I believe that God has no hands but ours. I believe that love is a verb and to show love we must take action. My primary action is lunch. Inexpertly but with passion, I have spent the past I-don’t-know-how-many years preparing lunches for my family and sometimes others. When my daughter, the oldest, was little, I put a special sticker in her lunch so she would know that I was thinking of her. Every day she put the sticker on her lunch box until it was covered with stickers. When her siblings got older and started taking a lunch box, I did the same for them, and as the kids grew the stickers turned into little notes. Sometimes the notes would come home with the rest of the lunch detritus and I smile every time I see the one last note I saved tucked away in the cupboard. On it my daughter had written “I love you, too, Mom.”
Over the years I experimented and tried to make a lunch that was both interesting and healthy. I have an entire book on making Bento boxes and have indulged countless hours on Pinterest gleaning ideas. In elementary school, my kids went to a school that had a cafeteria with food they liked. Perhaps it was a good thing and it became a treat for them to buy lunch at school. While I enjoyed a break from the work of making lunch, I held my own secret competition with the school cafeteria. I tried to sweeten up my lunch offerings with snacks like Nutter Butter cookies and bags of chips. At one point my running buddy informed me that my son was selling his lunches for $5 each piece. At the time I was embarrassed, but in hindsight I am in awe of his entrepreneurial spirit at such a young age. And, I wonder, what kid had $5 to buy a bag of chips?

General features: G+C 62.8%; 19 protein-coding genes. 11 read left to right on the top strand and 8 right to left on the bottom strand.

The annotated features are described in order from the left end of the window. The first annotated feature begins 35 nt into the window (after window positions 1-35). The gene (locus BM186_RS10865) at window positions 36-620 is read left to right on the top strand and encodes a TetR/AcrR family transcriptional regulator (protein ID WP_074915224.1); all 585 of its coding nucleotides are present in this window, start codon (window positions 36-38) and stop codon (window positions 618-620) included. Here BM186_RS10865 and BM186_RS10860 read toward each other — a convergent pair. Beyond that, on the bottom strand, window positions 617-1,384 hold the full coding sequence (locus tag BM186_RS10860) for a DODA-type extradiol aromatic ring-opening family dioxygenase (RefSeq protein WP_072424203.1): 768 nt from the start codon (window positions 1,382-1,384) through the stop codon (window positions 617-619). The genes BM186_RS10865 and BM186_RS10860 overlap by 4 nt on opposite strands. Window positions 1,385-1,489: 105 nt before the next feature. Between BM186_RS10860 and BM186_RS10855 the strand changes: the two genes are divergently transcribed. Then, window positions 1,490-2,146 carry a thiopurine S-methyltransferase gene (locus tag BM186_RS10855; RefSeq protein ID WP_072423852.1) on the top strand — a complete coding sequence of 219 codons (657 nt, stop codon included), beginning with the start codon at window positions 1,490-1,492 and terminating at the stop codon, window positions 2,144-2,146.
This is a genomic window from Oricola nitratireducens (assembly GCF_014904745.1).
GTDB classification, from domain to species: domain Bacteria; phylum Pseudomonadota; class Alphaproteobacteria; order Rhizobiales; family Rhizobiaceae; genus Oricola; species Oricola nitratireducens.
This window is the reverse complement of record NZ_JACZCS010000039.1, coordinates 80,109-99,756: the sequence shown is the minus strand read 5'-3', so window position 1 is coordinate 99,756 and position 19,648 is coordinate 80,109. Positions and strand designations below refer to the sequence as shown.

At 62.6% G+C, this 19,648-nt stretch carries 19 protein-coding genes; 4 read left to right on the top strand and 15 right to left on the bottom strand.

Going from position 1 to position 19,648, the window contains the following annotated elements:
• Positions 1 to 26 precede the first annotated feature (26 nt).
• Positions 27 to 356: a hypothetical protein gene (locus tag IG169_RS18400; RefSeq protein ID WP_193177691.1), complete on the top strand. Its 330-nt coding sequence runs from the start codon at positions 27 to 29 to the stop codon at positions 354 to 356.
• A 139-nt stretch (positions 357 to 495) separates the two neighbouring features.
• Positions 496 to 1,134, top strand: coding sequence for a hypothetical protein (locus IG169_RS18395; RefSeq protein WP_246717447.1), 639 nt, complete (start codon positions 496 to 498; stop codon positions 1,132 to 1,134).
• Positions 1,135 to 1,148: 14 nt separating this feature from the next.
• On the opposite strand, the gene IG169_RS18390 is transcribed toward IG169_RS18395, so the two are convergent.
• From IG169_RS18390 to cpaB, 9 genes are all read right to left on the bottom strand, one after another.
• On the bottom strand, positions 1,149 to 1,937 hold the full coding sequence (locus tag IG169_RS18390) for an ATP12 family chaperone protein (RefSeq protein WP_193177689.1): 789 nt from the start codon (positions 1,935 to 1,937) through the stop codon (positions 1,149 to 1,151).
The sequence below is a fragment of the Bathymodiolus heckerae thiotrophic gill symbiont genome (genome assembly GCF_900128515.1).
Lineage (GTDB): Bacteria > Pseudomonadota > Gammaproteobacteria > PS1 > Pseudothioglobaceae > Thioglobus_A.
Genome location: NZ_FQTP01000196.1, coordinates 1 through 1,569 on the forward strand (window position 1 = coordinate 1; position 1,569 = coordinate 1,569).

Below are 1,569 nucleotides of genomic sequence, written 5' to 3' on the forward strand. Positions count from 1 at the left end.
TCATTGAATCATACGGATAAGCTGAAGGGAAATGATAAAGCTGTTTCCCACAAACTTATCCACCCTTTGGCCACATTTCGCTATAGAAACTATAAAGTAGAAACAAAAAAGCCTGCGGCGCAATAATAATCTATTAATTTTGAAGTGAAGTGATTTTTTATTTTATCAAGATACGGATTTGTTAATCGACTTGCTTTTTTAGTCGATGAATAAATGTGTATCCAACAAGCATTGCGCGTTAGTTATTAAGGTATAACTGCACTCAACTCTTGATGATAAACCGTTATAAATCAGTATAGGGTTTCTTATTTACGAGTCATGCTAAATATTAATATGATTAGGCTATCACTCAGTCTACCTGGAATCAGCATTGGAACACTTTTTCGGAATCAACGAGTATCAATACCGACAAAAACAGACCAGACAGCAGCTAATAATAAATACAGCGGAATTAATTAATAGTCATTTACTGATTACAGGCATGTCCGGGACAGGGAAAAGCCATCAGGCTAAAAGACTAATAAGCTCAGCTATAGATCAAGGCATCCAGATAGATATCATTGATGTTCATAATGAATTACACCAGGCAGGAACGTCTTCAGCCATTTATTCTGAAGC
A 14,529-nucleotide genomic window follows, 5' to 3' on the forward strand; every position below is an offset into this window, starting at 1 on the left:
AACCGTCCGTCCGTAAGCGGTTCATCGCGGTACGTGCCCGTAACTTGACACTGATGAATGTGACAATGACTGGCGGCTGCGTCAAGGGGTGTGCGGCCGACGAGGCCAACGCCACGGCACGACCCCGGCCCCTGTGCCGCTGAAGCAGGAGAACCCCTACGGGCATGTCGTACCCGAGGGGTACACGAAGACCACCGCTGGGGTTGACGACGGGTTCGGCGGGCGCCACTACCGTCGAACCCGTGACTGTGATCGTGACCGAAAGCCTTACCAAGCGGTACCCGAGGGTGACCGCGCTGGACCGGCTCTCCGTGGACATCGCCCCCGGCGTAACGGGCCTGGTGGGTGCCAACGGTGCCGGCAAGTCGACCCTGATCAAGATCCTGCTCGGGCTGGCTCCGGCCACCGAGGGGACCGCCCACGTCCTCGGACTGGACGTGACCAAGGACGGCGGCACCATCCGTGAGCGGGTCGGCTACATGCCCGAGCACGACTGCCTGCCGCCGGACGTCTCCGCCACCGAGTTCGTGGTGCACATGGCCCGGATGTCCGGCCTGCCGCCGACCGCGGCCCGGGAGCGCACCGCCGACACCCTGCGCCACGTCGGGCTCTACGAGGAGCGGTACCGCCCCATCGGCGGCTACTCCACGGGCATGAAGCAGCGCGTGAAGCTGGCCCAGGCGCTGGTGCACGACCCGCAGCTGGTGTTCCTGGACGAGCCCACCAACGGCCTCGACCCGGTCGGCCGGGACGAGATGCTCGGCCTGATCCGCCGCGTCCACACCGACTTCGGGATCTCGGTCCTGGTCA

Some years ago, the mother of one of my students died after a long battle with cancer. I believe there is no salve for that kind of wound, but I wanted to do something. I decided to make her lunch. I told her that I would make her lunch every day until she graduated from high school. I packed it in a brown bag and discretely left it in her homeroom. Everything was disposable so she didn’t need to worry about giving it back. I started a Google Doc for her to share her favorite foods with me. We’ve lost touch through the years, but I remember that year fondly and I hope that in some corner of her mind she knows that she is loved.
I believe we need one another. Desperately. I believe I can’t fix someone else’s problems any more than well-intended advice can fix my own. But I believe that when those we love (and those we don’t) are trudging through life, we can be there with stickers and a sandwich.